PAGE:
Language, Evolution, and Labial-Dental Consonants: HRAF Talk by Damián E. Blasi

HRAF is excited to announce that Dr. Damián Blasi of the University of Zurich joined HRAF as a Research Associate in Summer 2018. His research agenda is focused on the relationships between language and environment/ecology across societies.

On June 7, 2018, Damián  Blasi, a researcher at the University of Zurich, came to HRAF in New Haven to give an exciting impromptu talk on his recent worldwide cross-cultural research on language.

A profile photo of Damian Blasi wearing a sweatshirt and a scarf.

Damian Blasi, postdoctoral researcher at the Comparative Linguistics Department and the Psycholinguistics Laboratory at the University of Zürich.

In his June 7th talk, Damián presented his latest research investigating languages that lack “f” and “v” sounds (both of which are known by linguists as labiodental fricatives). As it turns out, the societies lacking these sounds are overwhelmingly hunter-gatherers. As Blasi pointed out, anthropologist Charles Hockett identified the relationship between hunter-gatherers and absent “f” and “v” sounds as part of his distinguished lecture at the annual meeting of the American Anthropological Association in 1985.

Hockett proposed that these sounds were 1) associated with agriculture and 2) were historically recent judging by the fact that most proto-language reconstructions lack these sounds

Diagram showing half of a human head with top teeth biting over bottom lip to make "v" sound.

Diagram illustrating the internal anatomy of a labiodental fricative (“V”). Adapted from public domain diagram by Aericanwizard .

But what do “F” and “V” have to do with subsistence systems? Hockett proposed that hunter-gatherers needed to cut and tear meat with their teeth—a process that works best when edge biting (where incisors meet in front, edge to edge). Agriculturalists, in contrast, eat less meat and may rely more on their molars as tools for grinding grain and other plant-based products. This work proposes that agriculture may have led to a change in dentition—from an edge bite to an overlapping bite (where the top teeth come down in front of the lower teeth).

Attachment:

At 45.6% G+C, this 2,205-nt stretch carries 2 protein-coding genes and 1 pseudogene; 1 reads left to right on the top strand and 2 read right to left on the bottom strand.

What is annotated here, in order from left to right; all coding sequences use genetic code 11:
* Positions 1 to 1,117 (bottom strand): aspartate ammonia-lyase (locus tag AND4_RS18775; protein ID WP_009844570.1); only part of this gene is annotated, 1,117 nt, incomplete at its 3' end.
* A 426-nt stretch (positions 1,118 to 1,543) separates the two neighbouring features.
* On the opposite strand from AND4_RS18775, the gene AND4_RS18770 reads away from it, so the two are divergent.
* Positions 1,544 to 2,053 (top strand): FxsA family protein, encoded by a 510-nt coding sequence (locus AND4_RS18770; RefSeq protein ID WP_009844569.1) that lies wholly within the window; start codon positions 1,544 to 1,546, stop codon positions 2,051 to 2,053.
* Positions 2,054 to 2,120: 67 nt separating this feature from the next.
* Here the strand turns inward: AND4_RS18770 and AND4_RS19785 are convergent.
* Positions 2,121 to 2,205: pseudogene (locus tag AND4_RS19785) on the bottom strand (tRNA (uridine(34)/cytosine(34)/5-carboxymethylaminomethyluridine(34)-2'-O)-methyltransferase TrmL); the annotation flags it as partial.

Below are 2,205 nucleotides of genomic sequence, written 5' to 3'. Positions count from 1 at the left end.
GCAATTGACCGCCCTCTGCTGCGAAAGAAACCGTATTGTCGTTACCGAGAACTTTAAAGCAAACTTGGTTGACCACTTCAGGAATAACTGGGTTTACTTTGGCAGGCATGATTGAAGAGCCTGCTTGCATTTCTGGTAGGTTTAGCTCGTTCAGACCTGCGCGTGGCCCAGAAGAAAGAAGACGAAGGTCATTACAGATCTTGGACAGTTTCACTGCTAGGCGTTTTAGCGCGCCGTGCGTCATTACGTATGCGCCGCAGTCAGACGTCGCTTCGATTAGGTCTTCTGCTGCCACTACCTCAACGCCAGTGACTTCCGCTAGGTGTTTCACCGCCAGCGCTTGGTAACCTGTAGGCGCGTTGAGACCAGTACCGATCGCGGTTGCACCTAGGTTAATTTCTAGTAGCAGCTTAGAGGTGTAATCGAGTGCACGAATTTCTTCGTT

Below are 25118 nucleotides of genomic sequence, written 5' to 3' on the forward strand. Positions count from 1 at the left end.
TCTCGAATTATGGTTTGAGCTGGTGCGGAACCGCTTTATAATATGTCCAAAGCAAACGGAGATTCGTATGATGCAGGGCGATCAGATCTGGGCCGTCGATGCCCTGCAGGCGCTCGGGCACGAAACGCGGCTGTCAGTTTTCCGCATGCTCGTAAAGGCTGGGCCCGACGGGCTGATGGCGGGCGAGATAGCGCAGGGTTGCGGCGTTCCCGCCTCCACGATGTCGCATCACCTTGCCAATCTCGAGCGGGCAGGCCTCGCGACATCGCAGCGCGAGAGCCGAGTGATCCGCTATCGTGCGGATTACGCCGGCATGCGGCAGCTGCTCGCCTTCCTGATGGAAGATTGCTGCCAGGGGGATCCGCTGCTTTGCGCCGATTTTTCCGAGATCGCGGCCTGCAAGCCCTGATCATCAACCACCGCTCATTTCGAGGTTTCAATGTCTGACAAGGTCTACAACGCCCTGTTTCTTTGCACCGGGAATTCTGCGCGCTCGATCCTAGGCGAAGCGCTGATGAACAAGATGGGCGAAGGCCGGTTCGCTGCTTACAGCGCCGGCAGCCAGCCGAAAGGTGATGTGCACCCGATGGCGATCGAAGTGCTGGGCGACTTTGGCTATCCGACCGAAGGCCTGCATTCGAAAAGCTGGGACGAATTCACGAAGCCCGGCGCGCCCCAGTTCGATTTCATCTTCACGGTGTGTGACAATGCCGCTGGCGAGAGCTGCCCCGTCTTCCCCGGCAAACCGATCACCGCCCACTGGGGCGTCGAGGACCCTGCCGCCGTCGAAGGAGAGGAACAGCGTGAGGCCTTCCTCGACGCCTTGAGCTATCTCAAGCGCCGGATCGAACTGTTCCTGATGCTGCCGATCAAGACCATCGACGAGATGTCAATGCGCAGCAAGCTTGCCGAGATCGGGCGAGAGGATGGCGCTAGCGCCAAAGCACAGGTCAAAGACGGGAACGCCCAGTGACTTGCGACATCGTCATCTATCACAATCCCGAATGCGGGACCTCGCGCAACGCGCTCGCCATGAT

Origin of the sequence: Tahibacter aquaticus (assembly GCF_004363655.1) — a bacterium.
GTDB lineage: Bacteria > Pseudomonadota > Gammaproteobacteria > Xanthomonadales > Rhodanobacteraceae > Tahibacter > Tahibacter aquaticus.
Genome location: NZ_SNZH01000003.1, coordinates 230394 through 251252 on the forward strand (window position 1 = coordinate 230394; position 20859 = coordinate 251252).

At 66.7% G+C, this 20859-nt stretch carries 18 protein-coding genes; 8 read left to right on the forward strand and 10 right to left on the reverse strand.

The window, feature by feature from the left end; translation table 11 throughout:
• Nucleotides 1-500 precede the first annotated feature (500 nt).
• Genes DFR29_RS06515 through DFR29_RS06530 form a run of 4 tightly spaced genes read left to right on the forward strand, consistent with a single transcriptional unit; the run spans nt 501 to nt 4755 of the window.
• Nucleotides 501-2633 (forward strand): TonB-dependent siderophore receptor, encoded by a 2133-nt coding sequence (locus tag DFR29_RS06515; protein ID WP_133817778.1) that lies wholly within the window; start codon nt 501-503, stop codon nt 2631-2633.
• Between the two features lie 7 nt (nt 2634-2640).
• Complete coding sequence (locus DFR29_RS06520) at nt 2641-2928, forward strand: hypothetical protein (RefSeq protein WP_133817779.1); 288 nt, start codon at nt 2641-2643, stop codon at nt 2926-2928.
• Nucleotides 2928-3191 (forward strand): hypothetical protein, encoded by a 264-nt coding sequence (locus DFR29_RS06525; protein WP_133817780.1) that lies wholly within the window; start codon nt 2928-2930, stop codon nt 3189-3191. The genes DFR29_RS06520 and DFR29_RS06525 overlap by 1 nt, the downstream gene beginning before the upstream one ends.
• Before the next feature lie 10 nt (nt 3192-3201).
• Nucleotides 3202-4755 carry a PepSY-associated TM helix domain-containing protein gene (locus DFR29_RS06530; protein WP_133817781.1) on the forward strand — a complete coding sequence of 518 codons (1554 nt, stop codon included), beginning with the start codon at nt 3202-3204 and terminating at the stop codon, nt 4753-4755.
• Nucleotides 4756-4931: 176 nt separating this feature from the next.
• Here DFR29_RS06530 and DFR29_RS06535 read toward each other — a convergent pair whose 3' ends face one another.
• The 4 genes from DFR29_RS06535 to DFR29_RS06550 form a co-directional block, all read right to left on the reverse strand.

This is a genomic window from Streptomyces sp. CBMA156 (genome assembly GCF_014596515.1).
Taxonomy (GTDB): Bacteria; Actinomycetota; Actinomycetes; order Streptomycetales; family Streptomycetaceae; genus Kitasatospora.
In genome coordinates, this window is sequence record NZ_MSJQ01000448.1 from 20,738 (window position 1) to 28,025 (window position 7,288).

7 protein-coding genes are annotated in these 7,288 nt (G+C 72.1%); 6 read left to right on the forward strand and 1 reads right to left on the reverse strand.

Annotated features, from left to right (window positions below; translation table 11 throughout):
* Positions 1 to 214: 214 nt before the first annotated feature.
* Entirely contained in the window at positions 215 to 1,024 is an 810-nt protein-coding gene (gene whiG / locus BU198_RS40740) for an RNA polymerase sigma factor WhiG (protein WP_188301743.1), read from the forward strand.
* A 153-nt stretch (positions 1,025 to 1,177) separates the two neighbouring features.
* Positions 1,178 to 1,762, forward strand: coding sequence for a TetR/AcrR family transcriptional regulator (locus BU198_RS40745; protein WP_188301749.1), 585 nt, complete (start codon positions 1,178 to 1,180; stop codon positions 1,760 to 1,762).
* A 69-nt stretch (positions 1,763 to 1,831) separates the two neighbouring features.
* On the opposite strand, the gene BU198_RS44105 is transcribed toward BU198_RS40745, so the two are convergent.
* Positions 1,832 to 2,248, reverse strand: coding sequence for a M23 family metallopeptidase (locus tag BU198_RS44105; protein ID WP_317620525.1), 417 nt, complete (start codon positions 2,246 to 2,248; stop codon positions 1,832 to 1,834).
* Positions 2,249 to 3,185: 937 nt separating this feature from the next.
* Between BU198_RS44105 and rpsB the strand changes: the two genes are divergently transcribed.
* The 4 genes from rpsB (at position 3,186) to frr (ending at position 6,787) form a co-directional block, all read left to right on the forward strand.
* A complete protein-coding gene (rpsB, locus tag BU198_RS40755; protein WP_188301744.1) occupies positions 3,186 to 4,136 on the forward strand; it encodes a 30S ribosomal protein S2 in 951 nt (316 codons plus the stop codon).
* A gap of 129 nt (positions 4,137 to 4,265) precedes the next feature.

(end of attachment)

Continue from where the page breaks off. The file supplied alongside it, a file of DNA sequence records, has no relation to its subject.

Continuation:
A map from Dr. Blasi's talk illustrates the global distribution of labio-dental sounds in human society's, overlayed with the subsistence systems. Map courtesy Damián Blasi.

A map from Dr. Blasi’s talk illustrates the global distribution of labio-dental sounds in human societies, overlayed with information on subsistence systems. Map courtesy Damián Blasi 2018.

Interesting idea to ponder? Perhaps. It turns out that at the time Hockett presented his ideas, he was roundly criticized and eventually chose to abandon the project. Fortunately, good ideas do not always disappear. Working with colleagues, Blasi has accumulated strong supporting data for this association. Looking at over 2,000 languages around the world, hunting and gathering societies do generally lack labiodental fricatives—and, if they do have them, they tend to be in borrowed words.

Interesting idea to ponder? Perhaps. It turns out that at the time Hockett presented his ideas, he was roundly criticized and eventually chose to abandon the project. Fortunately, good ideas do not always disappear. Working with colleagues, Blasi has accumulated strong supporting data for this association. Looking at over 2,000 languages around the world, hunting and gathering societies do generally lack labiodental fricatives—and, if they do have them, they tend to be in borrowed words.

In addition, using linguistic reconstruction, it appears that labiodentals only gained substantial ground in human societies after about 5,000 years ago.

We are  looking forward to cross-pollinating collaborations with Dr. Blasi in the future. Stay tuned for more exciting research profiles detailing the ongoing HRAF projects around the world.

Citation

Hockett, Charles F. “Distinguished lecture” American Anthropologist 87, no. 2 (1985): 263-281.